Wednesday, November 30, 2011

Wednesday Comics: The Avengers

Hey Kids, Comics!

After I discovered comic books in 1974 via The Justice League of America I went in search of other, similar examples of wonderment. I knew there were other DC books out there from the in-house ads. I soon came back around to MARVEL, too. AVENGERS #113 was the first Marvel book that I actually remember owning. There were others, for sure, before this: I distinctly remember the Spider-Man vs Mobius issue in SPIDERMAN #101, and I have a vague recollection of reading some CAPTAIN AMERICA & THE FALCON story where they face The Grey Gargoyle. But this issue, now....I liked it, and I kept it. Here's Captain America again, with Iron Man, The Vision, Scarlet Witch, the Black Panther, and Thor: six of Marvel's best characters, all in one book. I took an immediate liking to the first five, and tolerated Thor. In this issue they faced off against a racist group of suicide bombers wanting to stop the romance between a mutant and an android. Definitely not the subject matter appearing in JUSTICE LEAGUE, but fun none-the-less. I was hooked.

However, even though I loved this issue of THE AVENGERS, I didn't buy another issue until #125, more than a year later. Why? Well, I've read that Marvel was having trouble with their distribution company, so maybe that's why I never found another issue to buy. I know I could always find SPIDER-MAN and MARVEL TEAM-UP (which featured Spider-Man and various guest-stars, allowing me to try to figure out who was who and what was what in the Marvel Universe), but everything else seemed to be hit-or-miss, and for THE AVENGERS I was definitely missing. One more thing about Marvel team books. Their flagship title was FANTASTIC FOUR but at this point it was produced by very stable but not very exciting Ross Andru and Gerry Conway. Also it featured Medusa in place of the Invisible Girl. I was never a big fan of The Thing, so although I did buy an issue around this time, I didn't stay with it. I eventually would pick it up for about three years, though.

So I picked up #125 and if I had really liked #113, I positively loved #125. Not only were the same characters still around, but there were even more added to the mix. (Have I said I liked team books?) Besides Mantis and the Swordsman, Marvel's version of Captain Mar-vell (I always put the accent on the second syllable out of deference to Fawcett's original Captain Marvel) was leading the team against the cosmic villainy of Thanos, God of Death. And the art was by the super fantastic (but sadly one-time only) team of John Buscema and Dave Cockrum. After I read this issue, I *knew* I had to try to figure out the distribution schedule and find this book on a more regular basis. Long story short, I decided to subscribe. I had already made my commitment to JUSTICE LEAGUE and I thought I was ready for another title delivered right to my home.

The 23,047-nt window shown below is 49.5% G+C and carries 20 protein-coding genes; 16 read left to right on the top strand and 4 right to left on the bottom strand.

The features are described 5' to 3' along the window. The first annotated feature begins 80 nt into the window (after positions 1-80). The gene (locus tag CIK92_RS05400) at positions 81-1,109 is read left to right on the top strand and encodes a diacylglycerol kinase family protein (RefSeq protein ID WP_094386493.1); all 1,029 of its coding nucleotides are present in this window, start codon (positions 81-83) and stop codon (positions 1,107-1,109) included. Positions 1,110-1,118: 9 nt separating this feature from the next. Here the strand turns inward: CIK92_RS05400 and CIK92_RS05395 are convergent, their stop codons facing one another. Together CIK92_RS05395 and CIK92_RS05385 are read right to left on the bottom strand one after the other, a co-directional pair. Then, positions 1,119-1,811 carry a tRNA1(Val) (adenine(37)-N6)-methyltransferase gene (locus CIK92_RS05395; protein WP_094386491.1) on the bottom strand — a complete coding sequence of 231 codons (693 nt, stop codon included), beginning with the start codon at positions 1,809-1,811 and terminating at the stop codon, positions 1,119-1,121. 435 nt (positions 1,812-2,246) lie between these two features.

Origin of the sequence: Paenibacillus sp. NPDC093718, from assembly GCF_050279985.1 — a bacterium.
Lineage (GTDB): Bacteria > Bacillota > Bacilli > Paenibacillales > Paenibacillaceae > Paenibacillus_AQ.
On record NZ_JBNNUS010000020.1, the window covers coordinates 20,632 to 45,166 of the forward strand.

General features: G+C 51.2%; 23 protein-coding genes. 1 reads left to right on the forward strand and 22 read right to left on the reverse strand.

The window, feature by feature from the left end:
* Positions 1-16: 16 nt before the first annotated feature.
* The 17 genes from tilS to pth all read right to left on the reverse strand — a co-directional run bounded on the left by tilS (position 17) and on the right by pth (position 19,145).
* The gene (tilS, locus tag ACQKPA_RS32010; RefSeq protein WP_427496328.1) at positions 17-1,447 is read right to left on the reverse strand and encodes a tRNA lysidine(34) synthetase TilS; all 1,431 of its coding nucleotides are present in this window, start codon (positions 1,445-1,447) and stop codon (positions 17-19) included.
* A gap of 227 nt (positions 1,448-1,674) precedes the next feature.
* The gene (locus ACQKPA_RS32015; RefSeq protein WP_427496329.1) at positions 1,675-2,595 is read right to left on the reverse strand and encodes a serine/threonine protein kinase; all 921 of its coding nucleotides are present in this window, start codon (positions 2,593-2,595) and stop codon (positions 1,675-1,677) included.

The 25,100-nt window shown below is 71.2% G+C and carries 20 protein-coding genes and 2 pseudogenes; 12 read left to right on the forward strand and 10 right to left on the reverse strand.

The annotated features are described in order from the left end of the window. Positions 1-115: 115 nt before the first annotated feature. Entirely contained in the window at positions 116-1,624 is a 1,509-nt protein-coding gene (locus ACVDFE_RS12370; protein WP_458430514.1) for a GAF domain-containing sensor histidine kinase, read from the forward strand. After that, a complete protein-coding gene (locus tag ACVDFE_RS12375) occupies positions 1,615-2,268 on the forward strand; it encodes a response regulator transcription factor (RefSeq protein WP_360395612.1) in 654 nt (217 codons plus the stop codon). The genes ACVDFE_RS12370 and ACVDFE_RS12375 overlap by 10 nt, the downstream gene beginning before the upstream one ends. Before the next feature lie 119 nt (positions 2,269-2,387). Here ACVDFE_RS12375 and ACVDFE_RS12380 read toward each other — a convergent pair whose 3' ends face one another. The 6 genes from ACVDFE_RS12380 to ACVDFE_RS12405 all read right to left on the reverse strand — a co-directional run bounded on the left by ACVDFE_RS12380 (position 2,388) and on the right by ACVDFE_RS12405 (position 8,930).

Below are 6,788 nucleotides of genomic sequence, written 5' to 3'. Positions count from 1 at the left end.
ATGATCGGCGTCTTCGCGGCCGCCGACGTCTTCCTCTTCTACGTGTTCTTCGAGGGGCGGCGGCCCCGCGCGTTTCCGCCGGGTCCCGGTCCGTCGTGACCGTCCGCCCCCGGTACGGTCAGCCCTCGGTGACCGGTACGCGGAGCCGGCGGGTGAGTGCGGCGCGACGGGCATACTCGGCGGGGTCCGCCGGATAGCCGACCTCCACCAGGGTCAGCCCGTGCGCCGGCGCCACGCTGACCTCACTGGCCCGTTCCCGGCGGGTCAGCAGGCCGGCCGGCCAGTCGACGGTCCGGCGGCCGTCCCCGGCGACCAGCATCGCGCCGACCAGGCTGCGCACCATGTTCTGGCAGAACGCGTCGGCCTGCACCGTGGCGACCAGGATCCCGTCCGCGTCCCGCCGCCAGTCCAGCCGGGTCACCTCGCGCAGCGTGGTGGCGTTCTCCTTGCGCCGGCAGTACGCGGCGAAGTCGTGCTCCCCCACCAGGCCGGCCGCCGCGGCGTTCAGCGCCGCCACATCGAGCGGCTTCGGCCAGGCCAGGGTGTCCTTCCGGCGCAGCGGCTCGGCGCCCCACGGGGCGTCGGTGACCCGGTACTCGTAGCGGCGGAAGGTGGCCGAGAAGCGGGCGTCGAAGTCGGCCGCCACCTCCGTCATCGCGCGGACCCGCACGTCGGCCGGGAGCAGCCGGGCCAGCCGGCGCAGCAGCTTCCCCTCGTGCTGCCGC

Unfortunately, after I sent my check off to NY I must have mis-counted "6 to 8 weeks" for my first issue to arrive. I saw one then two then three issues on the stands and did not pick them up, thinking one of them would undoubtedly be waiting for me in my mailbox the next day. This was frustrating, to say the least, and eventually very annoying. FINALLY my subscription started with #135, a story that tied into GIANT SIZED AVENGERS for its conclusion. Given my random experiences with Marvel comics, I had no way of knowing of their fondness for cross-overs and continued stories; and although I knew #125 had continued in CAPTAIN MARVEL I was still not really ready or amused when a month later I got #136 and it had *nothing* to do with #135. In fact, it was a reprint of an AMAZING ADVENTURES story featuring The Beast vs Iron Man. If this was the way Marvel did things, then I was a committed DC man!! 

Suffice it to say that the next few issues made me regret my decision to subscribe to THE AVENGERS. The characters I had liked were gone, replaced by nobodies like Yellowjacket, Moondragon, and The Beast.  The art by George Tuska was not the same as by John Buscema. After fighting some nobody bad-guy named The Toad they faced a Red Tornado spin-off (haha) named Whirlwind. Was this what I had missed!?! 

And then I got AVENGERS #141. Captain America was back. The Vision and Scarlet Witch had returned from their honeymoon (!?) at the end of the previous issue, so now they were back, too. And more importantly for this story, the artist was some new guy named George Perez. He brought a fantastic and unique style with him to the book that I fell in love with immediately. THIS was The Avengers!! With this debut he became the main AVENGERS artist, off-and-on, for the next five years, until he left Marvel to move to DC and handle....yes...JUSTICE LEAGUE (as well as NEW TEEN TITANS and some mini-series called CRISIS).  He ushered in a new era with this story, bringing "Earth's Mightiest Heroes" back to the top of the Mavel chain. I was hooked (again) as the team split up, one group to face the JLA knock-offs The Squadron Sinister and one to go back in time and fight the Marvel version of The Time Lord called Kang.  

However, the chaos that seemed to surround THE AVENGERS (or was it Marvel itself?) never seemed very far behind. In the *middle* of this multi-parter there were two issues that had absolutely NOTHING to do with either storyline or with the continuity of the title. I learned years later that it was a GIANT SIZED AVENGERS story that had been cut in two to take up two issues of the norml monthly, so had been written without any thought to the continuity of the series. Then there was another reprint in #150. There were "guest artists" and "fill-ins" all over the place as the "permanent" creative teams played musical chairs. Still, most of the main characters stuck around, and most of the issues were entertaining. George Perez came back and left again. Then he came back and left (again).